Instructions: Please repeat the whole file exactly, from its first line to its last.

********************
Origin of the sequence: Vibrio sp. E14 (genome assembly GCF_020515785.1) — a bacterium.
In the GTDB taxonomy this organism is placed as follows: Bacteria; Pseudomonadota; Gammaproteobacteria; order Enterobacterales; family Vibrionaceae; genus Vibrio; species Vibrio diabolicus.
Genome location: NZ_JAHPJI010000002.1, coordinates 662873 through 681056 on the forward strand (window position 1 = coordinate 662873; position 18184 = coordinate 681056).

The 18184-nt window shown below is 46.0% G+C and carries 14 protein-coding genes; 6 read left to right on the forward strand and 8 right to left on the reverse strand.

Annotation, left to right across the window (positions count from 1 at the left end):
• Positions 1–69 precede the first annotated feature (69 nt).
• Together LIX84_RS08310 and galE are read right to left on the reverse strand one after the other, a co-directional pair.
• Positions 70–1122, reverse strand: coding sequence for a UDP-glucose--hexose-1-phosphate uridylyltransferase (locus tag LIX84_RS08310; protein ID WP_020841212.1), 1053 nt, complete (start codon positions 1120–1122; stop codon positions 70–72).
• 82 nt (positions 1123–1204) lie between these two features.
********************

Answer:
Origin of the sequence: Vibrio sp. E14 (genome assembly GCF_020515785.1) — a bacterium.
In the GTDB taxonomy this organism is placed as follows: Bacteria; Pseudomonadota; Gammaproteobacteria; order Enterobacterales; family Vibrionaceae; genus Vibrio; species Vibrio diabolicus.
Genome location: NZ_JAHPJI010000002.1, coordinates 662873 through 681056 on the forward strand (window position 1 = coordinate 662873; position 18184 = coordinate 681056).

The 18184-nt window shown below is 46.0% G+C and carries 14 protein-coding genes; 6 read left to right on the forward strand and 8 right to left on the reverse strand.

Annotation, left to right across the window (positions count from 1 at the left end):
• Positions 1–69 precede the first annotated feature (69 nt).
• Together LIX84_RS08310 and galE are read right to left on the reverse strand one after the other, a co-directional pair.
• Positions 70–1122, reverse strand: coding sequence for a UDP-glucose--hexose-1-phosphate uridylyltransferase (locus tag LIX84_RS08310; protein ID WP_020841212.1), 1053 nt, complete (start codon positions 1120–1122; stop codon positions 70–72).
• 82 nt (positions 1123–1204) lie between these two features.